The Red Sox exercise David Ortiz’s 2011 option

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Most people would consider it awesome when someone gives them $12.5 million, but I wonder if David Ortiz will feel that way.  We’ll know soon, because the Red Sox just picked up his option for 2011.  This after comments in the press in which he made it clear that he’d prefer a multi-year deal.

Of course if you’re Boston, this makes total sense. Ortiz had a good year last year but he could crater at any moment, just like any big slugger could. And of course, he’s had long stretches of poor performance these past two seasons, which could be a harbinger of such a cratering. Why on Earth would they go longer than one year?  And while $12.5 million is a bit more than the going rate for a DH these days, if they refused to exercise the option, there would likely be a ton of teams willing to take a chance on a one year deal with Big Papi, on the theory that he could be their Jim Thome.  Or better.

So: Ortiz gets a bit more than he’s probably worth, and the Red Sox have one less thing they need to worry about this winter. Sounds great.

So, why then, do I think this will lead to some trouble soon?

 

Report: Mike Trout as recognizable to Americans as NBA’s Kenneth Faried

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On Monday, the Washington Post cited Q Scores, a firm that measures consumer appeal of personalities, with regard to Angels outfielder Mike Trout. According to Q Scores, Trout is as recognized to Americans as NBA forward Kenneth Faried, who has spent seven seasons with the Denver Nuggets and is now a reserve with the Brooklyn Nets. Trout’s score was 22, which means just over one in five Americans know who he is.

We have talked here at various times about Trout’s lack of marketability. He has expressed zero interest in being marketed as the face of baseball. Additionally, based on the nature of the sport, it’s harder for baseball to aggressively market its stars since star players don’t impact teams the same way they do in other sports. LeBron James, for example, carries whatever team he’s on to the NBA Finals. James has appeared in the NBA Finals every year dating back to 2011. Trout, despite being far and away the best active player in baseball and one of the best players of all time, has only reached the postseason once, in 2014 when his Angels were swept in the ALDS by the Royals. Trout can’t carry his team to the playoffs and his team hasn’t helped him any in getting there on a regular basis.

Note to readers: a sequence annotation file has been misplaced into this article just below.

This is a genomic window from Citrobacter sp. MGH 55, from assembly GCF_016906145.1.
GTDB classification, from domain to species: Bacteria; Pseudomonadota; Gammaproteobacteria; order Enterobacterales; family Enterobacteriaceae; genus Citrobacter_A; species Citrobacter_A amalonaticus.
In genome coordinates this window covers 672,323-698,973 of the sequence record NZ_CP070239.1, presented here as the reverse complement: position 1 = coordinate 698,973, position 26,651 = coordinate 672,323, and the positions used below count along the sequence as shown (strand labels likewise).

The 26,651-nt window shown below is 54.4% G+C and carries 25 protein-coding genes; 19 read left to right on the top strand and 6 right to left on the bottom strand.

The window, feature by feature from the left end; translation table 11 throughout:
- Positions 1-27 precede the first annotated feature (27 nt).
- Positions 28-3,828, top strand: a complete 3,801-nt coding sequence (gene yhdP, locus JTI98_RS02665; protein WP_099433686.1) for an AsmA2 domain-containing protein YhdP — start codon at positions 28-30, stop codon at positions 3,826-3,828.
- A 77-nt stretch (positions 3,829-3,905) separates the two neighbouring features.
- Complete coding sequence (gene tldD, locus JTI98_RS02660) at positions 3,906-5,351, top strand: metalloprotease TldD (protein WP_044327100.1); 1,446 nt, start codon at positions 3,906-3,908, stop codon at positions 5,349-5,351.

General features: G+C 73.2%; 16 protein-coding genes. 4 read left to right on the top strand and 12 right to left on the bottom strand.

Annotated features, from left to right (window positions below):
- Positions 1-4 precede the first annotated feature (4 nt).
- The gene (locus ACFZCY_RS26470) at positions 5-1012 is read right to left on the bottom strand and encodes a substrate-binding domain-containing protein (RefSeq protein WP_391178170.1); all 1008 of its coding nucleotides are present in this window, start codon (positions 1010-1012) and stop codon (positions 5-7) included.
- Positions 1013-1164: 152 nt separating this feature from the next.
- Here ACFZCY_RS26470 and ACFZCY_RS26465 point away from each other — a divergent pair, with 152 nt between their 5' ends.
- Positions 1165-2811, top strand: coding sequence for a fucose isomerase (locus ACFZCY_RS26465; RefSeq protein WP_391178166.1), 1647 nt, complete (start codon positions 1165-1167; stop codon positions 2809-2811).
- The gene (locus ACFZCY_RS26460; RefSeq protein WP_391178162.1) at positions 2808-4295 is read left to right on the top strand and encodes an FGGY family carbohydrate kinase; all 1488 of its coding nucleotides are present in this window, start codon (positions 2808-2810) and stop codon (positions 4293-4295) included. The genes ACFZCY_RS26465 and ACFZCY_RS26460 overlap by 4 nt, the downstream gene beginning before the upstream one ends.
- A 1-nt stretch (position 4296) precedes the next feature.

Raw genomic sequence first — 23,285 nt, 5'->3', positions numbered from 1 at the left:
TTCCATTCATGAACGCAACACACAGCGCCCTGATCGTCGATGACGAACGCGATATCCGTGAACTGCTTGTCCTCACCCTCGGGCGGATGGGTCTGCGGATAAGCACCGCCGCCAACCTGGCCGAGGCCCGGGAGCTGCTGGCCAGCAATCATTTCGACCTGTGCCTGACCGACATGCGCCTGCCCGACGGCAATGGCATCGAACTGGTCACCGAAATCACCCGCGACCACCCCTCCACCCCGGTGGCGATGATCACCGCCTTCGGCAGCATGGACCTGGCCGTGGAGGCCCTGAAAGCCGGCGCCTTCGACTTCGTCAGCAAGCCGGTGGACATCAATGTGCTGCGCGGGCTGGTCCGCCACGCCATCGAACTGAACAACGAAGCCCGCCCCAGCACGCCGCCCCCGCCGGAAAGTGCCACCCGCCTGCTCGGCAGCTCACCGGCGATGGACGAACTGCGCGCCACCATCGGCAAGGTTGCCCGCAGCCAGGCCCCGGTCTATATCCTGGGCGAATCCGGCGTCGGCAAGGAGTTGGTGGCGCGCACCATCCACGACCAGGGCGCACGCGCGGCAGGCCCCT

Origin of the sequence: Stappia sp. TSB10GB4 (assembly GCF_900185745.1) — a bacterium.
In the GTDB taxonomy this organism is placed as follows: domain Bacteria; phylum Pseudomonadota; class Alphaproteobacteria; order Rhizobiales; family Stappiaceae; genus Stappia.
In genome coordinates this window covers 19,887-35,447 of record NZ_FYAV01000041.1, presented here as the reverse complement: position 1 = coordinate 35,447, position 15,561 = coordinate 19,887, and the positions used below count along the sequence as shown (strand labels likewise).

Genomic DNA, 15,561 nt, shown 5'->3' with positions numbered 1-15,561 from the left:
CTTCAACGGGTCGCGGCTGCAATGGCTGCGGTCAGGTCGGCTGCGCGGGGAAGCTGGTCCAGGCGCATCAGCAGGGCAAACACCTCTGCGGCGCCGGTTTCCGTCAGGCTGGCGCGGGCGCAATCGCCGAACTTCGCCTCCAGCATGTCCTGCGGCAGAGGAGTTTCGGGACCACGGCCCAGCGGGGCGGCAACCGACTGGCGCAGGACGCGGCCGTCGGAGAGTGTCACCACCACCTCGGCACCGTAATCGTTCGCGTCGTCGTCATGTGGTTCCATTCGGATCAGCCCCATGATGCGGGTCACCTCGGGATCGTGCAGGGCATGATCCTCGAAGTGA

Baseball is also more of a regional sport. Fans follow their local team, of course, and don’t really venture beyond that even though games are broadcast nationally throughout the week. The NFL schedule is much shorter and occurs once a week, so fans put aside time to watch not just their favorite team’s game, but other games of interest as well. A June game between the subpar White Sox and Tigers doesn’t have much appeal to it since it’s one of 162 games for both teams, and both teams will play again later in the season. Comparatively, a game between the Bears and Lions has more intrigue since they only play twice a year.

It’s kind of a shame for baseball that Trout isn’t bigger than he is because he is a once-in-a-generation talent, like Ken Griffey Jr. In fact, Trout is so good that he’s still underrated. He’s on pace to have one of the greatest seasons of all-time, going by Wins Above Replacement. Despite that, he’s anything but a lock to win the MVP Award at season’s end because the narratives around other players, like Mookie Betts, are more compelling.

Trout’s marketability is an issue that isn’t likely to be fixed anytime soon. Trout is who he is and forcing him to ham it up for the cameras would come off as forced and unnatural. Major League Baseball will simply have to hope its other stars, like Betts and Bryce Harper, can help broaden the appeal of the sport.